Positive Parenting in Uncertain Times. Part 2 The Emotional Rollercoaster
‘The Roller Coaster of Emotions’
By Debbie Mills
Your children are on a roller coaster now – The roller coaster of emotions.
As parents or caregivers, you have not chosen for your child/ren or yourselves to be on this ride. You haven’t queued and payed to get on it, no one, especially your child/ren (no matter what age) have been waiting for the ‘buzz’, the thrill of feeling ‘butterflies’ in their tummy on this ride. Your child/ren don’t really want to be on it, but they are, and they aren’t quite sure how to get off, in fact they may not be able to for a while. Talk to them about the different emotions, are they aware of them, can they match the word of the emotion to the expression? A lot of child/ren know the basic emotions, sad, angry, happy, but struggle with naming deeper ones such as jealous, disgust, trust, confidence etc.
Let them draw what they feel…….it may look very different to what you think they are feeling. Maybe they could sing or act out their emotions/feelings. Let them go into their room and blast out music at certain times.
As your child/ren feel the motions of the ride start. They may go quiet, withdrawn, regress or get angry as they are not sure as to what is happening. The ride eventually drops – fast, hard, and long, taking their emotions whizzing around corners, around loops, through tunnels and up and over bumps.
Your children will try to understand that everyone is on this ride together but will also look around a feel that maybe you are all different carts on the ride, feeling different bumps, loops and drops. Your children may not want to ‘bump’ your cart for fear that their emotions will spill out everywhere and you will have to put your emotions aside, they will feel as though they need or want to protect you and nurture you, depending on their developmental and cognitive ages.
It all starts to get scary for everyone.
This is the Roller coaster of emotions your child/ren along with other child/ren, youth, elderly and families will have and are still experiencing as Covid 19 took hold in New Zealand.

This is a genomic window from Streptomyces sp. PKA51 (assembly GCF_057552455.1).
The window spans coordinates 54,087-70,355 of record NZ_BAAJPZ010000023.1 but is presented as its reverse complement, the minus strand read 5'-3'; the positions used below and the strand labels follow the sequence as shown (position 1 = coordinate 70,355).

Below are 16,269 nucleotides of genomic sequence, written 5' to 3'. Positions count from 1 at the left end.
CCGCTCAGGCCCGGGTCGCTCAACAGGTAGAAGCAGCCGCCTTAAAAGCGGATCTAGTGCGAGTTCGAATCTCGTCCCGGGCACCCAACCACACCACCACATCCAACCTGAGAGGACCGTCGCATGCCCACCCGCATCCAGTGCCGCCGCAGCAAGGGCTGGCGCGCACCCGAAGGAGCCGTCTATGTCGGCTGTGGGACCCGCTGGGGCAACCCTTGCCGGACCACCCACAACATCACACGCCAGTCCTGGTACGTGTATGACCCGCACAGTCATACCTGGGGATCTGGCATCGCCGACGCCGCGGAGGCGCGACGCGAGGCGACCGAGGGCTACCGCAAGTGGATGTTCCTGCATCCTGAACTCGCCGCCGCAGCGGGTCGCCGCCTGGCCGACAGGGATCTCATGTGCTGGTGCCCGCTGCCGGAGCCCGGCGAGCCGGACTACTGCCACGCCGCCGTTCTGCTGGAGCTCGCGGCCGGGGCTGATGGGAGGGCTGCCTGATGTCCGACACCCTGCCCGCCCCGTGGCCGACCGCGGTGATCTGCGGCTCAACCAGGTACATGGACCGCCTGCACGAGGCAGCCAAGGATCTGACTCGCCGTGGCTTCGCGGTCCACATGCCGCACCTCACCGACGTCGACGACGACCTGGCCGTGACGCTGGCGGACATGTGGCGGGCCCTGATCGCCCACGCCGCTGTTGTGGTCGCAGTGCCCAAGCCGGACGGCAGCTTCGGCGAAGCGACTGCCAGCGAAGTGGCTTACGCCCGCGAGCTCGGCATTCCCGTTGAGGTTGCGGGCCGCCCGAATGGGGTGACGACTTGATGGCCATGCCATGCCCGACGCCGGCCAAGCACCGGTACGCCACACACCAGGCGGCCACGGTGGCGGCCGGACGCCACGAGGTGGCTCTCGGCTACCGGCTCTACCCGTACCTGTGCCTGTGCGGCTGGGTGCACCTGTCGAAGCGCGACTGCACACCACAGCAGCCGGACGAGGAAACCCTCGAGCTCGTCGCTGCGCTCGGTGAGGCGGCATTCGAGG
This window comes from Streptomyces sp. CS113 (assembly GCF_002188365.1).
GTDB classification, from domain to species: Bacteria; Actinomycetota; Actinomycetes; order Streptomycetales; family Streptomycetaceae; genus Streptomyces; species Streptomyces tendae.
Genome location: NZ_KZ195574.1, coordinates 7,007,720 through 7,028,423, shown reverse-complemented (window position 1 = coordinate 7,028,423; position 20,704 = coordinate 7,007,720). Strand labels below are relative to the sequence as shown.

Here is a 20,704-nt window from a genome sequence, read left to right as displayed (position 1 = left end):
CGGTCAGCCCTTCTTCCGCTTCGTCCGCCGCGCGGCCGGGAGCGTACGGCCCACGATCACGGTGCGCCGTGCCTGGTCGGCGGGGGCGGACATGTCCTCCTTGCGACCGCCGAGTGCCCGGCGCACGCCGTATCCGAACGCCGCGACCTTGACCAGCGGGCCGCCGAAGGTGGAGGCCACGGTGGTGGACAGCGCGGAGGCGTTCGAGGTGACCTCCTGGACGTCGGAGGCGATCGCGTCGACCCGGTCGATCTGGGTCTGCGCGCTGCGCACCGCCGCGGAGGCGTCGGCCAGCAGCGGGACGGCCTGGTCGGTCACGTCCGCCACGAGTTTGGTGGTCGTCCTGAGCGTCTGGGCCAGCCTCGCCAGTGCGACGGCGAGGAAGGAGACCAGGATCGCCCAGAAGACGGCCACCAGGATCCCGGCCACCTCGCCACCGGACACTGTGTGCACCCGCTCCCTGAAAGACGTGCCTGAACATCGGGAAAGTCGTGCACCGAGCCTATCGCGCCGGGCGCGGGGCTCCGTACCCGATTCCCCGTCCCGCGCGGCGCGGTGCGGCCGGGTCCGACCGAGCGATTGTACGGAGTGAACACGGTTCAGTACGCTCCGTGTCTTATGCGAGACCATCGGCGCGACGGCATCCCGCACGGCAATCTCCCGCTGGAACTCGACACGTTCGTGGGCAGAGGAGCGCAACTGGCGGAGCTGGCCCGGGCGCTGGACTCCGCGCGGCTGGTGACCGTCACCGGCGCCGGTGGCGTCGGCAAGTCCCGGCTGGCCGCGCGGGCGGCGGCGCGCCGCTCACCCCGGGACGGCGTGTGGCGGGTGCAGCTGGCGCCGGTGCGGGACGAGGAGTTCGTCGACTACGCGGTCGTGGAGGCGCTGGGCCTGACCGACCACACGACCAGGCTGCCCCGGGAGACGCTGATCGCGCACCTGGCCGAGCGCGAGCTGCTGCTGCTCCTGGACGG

As New Zealand was told to ’lockdown’ in Level four and stay in our ‘Bubbles’. Families, children, youth, the elderly and pets have all had to adapt to living with a variety of emotions that have filled heart and heads of many. Some have had to learn to ‘deal’ with these emotions on their own.
As adults most of us can manage our emotions, talk about them and find ways to alleviate the fears Covid 19 and the lock down has and continue to cause. For children it can be different, depending on their home environment, family dynamics, circumstances, health and their ability to express themselves.
Whilst on this roller coaster some of your child/ren may have chosen to isolate in their rooms, spend time on social media (which can of cause come with a whole load of other emotions and issues), some may have withdrawn whilst others may have emerged out of their shells to talk about stuff. Some may have regressed in their development to help themselves best manage this Roller Coaster that they fear.
Your children may start ‘playing’ with their dolls again, start talking to their bears, play with that playdough that was out for the younger sibling, they may want to write or draw about their emotions, read more – let them. Let them bake to pound that bread dough, mix the ingredients by hand instead of using a cake mixer – it uses trapped energy and can release emotions.
Some of these emotions they may have never experience before, whilst on this un-wanted ride and again it’s scary stuff.
The basic emotions of Joy, Excitement, Surprise, Sadness, Anger, Disgust, Contempt and Fear tend to appear as the roller coaster cruises along, ticking along the rails moving to the top of the big drops or loops the feeling of wanting to step off the ride appear but they are aware they can’t just get off.
It almost takes their breath away and then yours as you see your child struggling and you may feel powerless to help. You are not.
Adrenaline will start to kick in along with the anticipation, nerves, uncertainty and fear of the unknown that something could happen, something will happen, something that they or you can’t stop because no one can step off the ride. Nerves and worry start to play ‘havoc’ with your child/ren’s brain and cause further feelings and Emotions, these can start to affect them mentally and they may start to feel physical symptoms too, these physical symptoms may also be in relation to them over worrying causing anxiety.
Within your cart (your bubble) on the ride, you have a child/young person that is unwell, has maybe recently had surgery, a transplant, is immunosuppressed or unwell due to other illness and you find your roller coaster has way more twists, turns, drops and loops because you are carrying the emotions of them too and those surrounding you as well wanting to ‘keep them extra safe’, It’s exhausting.